A beginners guide to Gouache

A beginners guide to Gouache

Gouache is a water based medium, and it's often referred to as uptake watercolor. It was the medium most used by illustrators before digital illustration emerged and it was even used in creating posters and things of that sort. It is a type of paint that produces a matte finish and has a unique look that can be used for both fine art and illustration. It is a great medium for beginners as it has a relatively low learning curve and is very versatile. What gouache artists love about it the most is its versatility and the richness of the pigments that it offers. In this article, we will take a look at the basics of gouache and provide you with everything you need to know to get started.

Types of Gouache - What's the right one for you?

There are basically two types of gouache that you need to know about standard water based gouache and acrylic gouache. Both of them pretty much give you similar results, but with some key differences in how they are used in terms of composition. Water based gouache uses the pigments and gum arabic versus the acrylic gouache which tends to use acrylic binders. 

What that means for you when you're working with the medium, once acrylic gouache dries on your paper or your palate, it cannot be reactivated with water, very similar to acrylic paints. As opposed to that water based gouache can be infinitely reactivated. So if you're somebody who likes to layer your paint without having to worry about reactivating your base layers, then acrylic gouache might be a great option for you. But if you're somebody like me, who tends to work on larger pieces over the course of a few days and tends to keep more of the paint on the palette to be reactivated later then water based is definitely the way to go. 

The cool thing about acrylic gouache though, is that you can use it on a variety of surfaces, including paper, canvas, wood, and more. Water based gouache also has a few different options that you’ll come across at your local stationary store. There are mainly three types of water based gouache that you should be aware of:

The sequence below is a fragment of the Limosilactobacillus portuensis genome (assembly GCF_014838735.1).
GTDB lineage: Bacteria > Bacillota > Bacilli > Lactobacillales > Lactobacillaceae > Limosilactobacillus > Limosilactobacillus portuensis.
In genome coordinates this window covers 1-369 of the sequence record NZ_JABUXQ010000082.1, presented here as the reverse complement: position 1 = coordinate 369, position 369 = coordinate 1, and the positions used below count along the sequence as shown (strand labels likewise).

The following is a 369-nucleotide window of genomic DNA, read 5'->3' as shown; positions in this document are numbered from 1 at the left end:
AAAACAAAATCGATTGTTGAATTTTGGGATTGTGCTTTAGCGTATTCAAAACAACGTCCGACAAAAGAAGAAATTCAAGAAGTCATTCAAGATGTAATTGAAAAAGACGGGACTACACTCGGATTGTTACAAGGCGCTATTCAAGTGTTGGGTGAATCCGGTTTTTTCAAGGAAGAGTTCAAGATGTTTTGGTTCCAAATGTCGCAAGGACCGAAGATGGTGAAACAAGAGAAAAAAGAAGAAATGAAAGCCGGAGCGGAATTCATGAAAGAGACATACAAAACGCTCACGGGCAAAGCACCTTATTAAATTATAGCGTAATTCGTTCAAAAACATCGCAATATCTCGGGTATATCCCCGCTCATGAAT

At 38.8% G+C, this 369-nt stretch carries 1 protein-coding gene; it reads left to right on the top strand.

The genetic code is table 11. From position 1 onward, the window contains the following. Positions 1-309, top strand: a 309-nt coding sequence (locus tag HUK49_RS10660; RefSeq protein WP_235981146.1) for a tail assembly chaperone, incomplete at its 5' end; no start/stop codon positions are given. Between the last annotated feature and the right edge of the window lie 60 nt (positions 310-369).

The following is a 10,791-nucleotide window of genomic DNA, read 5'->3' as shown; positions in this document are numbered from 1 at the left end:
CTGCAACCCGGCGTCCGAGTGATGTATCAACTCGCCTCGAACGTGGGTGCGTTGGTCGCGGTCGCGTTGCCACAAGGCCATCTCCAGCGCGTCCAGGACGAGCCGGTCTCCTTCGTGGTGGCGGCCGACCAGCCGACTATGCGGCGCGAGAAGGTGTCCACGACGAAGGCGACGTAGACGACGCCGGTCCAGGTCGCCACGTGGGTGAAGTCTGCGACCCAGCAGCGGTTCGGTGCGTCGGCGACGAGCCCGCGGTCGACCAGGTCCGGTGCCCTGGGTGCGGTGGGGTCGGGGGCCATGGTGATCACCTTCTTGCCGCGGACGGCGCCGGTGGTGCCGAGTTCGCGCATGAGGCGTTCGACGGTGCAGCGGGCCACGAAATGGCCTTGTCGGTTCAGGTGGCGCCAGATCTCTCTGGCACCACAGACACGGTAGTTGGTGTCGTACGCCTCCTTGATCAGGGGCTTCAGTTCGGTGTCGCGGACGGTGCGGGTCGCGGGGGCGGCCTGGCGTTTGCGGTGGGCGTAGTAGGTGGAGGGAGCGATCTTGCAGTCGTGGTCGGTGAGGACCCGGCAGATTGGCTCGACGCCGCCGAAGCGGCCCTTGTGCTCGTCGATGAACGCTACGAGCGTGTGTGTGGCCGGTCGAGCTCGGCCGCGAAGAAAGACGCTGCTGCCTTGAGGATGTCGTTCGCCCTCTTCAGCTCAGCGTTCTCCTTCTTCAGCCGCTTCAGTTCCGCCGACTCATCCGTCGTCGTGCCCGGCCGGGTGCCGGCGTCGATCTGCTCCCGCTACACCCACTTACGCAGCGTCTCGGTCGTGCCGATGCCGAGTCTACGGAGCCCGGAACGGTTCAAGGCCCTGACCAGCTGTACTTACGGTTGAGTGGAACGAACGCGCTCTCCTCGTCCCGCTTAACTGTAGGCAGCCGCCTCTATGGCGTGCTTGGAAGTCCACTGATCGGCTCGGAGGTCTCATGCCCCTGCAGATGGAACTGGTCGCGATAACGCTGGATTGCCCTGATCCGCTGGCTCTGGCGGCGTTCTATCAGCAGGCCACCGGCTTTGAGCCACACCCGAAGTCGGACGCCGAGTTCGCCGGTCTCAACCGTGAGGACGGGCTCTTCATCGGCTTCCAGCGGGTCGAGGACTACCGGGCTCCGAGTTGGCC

1. Designers gouache
  2. Student’s gouache
  3. Jelly gouache

There are a few differences between the types mentioned above that you should understand in order to make the right choice for your art. The first key difference is that there's a huge price gap between student quality gouache and designers gouache. That price gap basically boils down to the quality of pigments used and the ratio of pigment used. So when you're working with a designer gouache, you will find that you get really smooth applications and you will not find it to be very streaky. On the other hand when you're working with student gouache, you might feel that the paint is a bit streaky in parts and it has fewer pigments, so it can be more difficult to control the opacity. So because of that you may need more layers to get your desired result. 

After having seen many reviews and also my own personal experience. I chose to stick with the Windsor Newton designers gouache as it is known to be the best gouache in the market as it is more pigment-dense and will produce better results.. But if you're somebody who's just getting started, who doesn't want to go all in because it is a little bit on the higher side in terms of pricing especially in India, you can try out some of the beginner's ones. Artesia is known to be pretty good, I personally have tried Reeves and I was pretty impressed with the results. And now Windsor Newton also has a student version of gouache. So it is important to find a brand that you like and that works for your needs. 

Papers, Brushes and other Tools needed

Artists love gouache because it is a very forgiving medium when it comes to all the other materials and tools that you need, especially as a beginner. You do not need to worry about too much else other than the paints themselves because you may struggle when you're using designers gouache as you may need to layer up a few extra times. Note that if you're not getting your desired results, it could just be the paint so don't get discouraged. 

When it comes to papers, you can use any cold or hot pressed papers. Both of them give you great results. If you want more texture, choose coldpressed paper. An example includes Kansan monofoil series which I use quite a lot in my coursework. 200 GSM is good enough, but any 300 GSM watercolor paper would be perfect, especially if you're using a little bit more water in your paintings, as opposed to watercolor where using specifics like 100% cotton paper gives you much better results. The same is not true for gouache, you could use cellulose based papers as well and be equally happy. You can use gouache with more water or less water when you're using it with more water, a better paper would definitely work.